But mostly I like the braces for consistency. If I use braces most of the time, my brain starts to detect those patterns. Whenever I see an if without them, my brain detects a weird pattern and I have that small delay in stopping and understanding what’s happening.

There are languages without braces like Python where this isn’t an issue. But on those languages our brain is already used to that. So I go for the most common approach and try to be consistent.

Ternary operator

I’m usually against using the ternary operator. Again it’s mainly for consistency. This may be harder to argue in languages where if doesn’t return anything, like Java and Javascript.

function getOperation() {
  // ...
  return options.operation ? options.operation : 'noop';

We can ignore the “ternary is a bad thing” and focus on: “can we make this better?”

function getOperation() {
  // ...
  return getOrDefault(result, 'noop');

function getOrDefault(result, defaultValue) {
  if (result.operation) {
    return result.opeation;

  return defaultValue;

More verbose, but the getOperation is now easier to read and understand. And we have a nice pure getOrDefault function to test. Some say that a line should do only one thing. And the ternary does several. It may be easier and faster to write, but for being better to understand, sometimes if we replace it with a a properly named function is better.

And what about just using the ternary on that getOrDefault? I’ll go for consistency here, but honestly I don’t have a strong argument. I might argue that it’s easy to have a ternary that becomes more complex over time. But again, we can have bad practices even without ternaries.

Non functional style code

I’m a fanboy of functional programming. Representing want we’re trying to achieve in a declarative way brings several advantages. We can focus on what is being done instead of how it’s being done.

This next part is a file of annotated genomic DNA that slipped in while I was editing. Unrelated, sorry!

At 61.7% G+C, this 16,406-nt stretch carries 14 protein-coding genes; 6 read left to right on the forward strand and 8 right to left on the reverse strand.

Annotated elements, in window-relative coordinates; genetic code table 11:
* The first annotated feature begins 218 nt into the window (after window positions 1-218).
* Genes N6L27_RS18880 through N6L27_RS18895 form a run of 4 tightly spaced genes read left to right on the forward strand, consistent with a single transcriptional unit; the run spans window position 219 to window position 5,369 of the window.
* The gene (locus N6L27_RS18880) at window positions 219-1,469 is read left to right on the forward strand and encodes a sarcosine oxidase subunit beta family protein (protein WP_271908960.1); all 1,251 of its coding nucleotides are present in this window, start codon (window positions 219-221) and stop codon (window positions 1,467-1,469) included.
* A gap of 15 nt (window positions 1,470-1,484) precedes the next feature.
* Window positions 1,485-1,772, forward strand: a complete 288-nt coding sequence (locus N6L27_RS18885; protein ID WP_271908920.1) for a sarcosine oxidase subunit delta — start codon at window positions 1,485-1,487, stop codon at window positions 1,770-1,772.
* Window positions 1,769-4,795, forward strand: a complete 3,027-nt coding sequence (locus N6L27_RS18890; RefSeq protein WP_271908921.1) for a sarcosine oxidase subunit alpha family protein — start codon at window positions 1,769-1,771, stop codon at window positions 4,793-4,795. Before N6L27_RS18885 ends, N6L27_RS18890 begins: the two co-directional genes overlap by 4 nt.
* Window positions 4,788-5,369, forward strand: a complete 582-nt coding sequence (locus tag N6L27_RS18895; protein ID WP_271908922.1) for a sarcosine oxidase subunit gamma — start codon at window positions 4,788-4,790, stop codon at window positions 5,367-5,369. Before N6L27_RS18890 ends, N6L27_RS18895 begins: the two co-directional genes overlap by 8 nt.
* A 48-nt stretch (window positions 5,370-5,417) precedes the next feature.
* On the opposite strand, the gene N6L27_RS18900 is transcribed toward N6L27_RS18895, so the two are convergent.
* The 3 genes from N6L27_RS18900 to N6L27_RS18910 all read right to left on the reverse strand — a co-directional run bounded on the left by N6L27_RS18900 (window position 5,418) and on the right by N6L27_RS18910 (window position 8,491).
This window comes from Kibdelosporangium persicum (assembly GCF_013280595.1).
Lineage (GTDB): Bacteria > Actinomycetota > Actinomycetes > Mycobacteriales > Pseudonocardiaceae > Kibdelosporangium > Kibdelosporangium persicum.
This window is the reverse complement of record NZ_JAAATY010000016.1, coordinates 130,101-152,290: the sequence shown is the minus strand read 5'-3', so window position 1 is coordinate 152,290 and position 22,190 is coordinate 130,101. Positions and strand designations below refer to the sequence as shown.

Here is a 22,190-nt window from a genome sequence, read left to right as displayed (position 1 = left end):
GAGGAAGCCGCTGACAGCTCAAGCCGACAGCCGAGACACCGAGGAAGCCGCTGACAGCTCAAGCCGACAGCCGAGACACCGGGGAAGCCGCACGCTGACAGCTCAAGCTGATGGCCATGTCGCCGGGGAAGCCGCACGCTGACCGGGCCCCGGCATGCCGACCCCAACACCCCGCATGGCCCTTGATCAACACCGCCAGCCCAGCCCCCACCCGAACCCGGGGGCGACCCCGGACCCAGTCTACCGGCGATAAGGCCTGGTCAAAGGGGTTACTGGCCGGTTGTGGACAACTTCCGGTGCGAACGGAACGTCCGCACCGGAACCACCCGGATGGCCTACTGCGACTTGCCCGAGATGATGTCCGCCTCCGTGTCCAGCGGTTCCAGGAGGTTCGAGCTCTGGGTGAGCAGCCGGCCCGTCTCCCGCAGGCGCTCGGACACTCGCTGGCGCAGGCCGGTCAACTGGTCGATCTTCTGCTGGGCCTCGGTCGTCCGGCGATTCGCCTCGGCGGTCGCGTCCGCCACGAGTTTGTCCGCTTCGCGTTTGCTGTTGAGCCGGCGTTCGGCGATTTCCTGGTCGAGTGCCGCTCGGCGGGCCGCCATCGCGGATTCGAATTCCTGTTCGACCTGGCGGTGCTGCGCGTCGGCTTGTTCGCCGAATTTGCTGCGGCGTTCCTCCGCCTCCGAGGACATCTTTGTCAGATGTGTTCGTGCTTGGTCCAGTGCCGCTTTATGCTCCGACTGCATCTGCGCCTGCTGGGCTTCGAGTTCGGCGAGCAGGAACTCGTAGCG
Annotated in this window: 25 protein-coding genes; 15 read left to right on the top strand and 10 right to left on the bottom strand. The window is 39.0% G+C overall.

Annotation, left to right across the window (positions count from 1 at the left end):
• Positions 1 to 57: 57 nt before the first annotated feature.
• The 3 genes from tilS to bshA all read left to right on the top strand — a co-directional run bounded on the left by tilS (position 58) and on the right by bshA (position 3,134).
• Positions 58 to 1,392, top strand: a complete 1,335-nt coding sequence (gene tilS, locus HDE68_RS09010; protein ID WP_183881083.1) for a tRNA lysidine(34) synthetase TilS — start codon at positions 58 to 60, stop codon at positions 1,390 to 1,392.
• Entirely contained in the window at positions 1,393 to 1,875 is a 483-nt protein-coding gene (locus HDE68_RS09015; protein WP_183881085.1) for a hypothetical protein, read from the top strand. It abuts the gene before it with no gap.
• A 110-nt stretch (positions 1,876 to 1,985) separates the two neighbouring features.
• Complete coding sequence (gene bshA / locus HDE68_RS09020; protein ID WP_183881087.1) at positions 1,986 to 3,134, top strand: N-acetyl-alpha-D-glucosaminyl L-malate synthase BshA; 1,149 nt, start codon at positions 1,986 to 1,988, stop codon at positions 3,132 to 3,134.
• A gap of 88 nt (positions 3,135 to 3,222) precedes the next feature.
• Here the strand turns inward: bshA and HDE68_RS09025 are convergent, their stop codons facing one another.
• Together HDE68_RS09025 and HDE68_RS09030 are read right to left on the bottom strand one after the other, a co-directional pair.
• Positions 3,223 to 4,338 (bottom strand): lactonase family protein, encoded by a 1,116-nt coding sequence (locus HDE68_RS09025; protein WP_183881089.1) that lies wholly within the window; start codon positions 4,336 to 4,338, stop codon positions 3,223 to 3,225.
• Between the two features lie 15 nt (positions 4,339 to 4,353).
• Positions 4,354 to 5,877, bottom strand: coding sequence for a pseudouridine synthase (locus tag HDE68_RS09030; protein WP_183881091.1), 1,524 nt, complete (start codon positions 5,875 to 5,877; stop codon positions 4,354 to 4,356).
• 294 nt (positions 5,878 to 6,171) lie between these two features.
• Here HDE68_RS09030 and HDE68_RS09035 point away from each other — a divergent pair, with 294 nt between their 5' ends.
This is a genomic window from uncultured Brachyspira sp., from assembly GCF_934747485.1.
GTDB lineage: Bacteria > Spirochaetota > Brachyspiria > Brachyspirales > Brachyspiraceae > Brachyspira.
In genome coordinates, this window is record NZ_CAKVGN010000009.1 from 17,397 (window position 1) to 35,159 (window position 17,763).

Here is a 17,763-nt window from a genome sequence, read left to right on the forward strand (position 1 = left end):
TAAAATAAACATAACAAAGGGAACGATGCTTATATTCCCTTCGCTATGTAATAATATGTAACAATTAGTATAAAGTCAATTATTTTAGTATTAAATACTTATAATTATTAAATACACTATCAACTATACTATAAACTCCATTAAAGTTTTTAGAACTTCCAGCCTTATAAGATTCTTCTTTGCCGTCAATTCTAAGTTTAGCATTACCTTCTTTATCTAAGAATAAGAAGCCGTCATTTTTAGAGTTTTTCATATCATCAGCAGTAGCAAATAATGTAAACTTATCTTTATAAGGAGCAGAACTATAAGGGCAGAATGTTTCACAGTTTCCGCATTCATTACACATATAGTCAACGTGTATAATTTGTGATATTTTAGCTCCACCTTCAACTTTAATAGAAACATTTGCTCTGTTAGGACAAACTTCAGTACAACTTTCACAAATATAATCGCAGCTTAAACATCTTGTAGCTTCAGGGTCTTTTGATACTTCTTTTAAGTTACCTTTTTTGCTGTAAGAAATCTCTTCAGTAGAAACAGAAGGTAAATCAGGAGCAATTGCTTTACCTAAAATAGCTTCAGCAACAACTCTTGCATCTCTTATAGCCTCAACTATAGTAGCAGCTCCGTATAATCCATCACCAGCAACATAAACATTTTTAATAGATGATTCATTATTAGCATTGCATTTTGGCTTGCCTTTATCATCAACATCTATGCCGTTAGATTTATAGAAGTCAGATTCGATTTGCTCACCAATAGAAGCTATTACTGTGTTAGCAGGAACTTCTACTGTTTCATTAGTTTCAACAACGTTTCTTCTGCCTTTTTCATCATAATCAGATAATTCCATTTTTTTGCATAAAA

let collection = [...Array(10).keys()];
let sum = 0;
for (let i = 0; i < collection.length; ++i) {
  if (odd?(i)) {
    sum += i + 1;

We actually need to read everything and try to understand what is happening. Another approach would be:

 (->> (range 10)
      (filter odd?)
      (map inc)
      (reduce +))

We spend a lot of time reading and interpreting code and there are things that make our interpretation harder. If we have several variables to account for, if the variables are mutable, if they are used on several scopes, etc. With a more functional approach we limit all these factors.

Good commit messages

This is not a code pattern… but it’s something associated with creating code blocks. It has happened a lot to me to see a line of code where some bug is and I’m not able to understand what’s happening. Then I’ll do a blame to see the commit message and I’ll just get “Fix bug”. Or it’s a line on a huge patch of unrelated things.

It’s very important to have commit messages that explain why the commit exists. Sometimes it’s obvious, but other times we might waste a lot of time because no one has context on that anymore.

I always advocate for following these commit message guidelines.


Some items on this article may be debatable. And that’s okay. We should always question our beliefs, reach a common ground, or learn new techniques or different points of view. There’s no right or wrong. There’s only improvement points.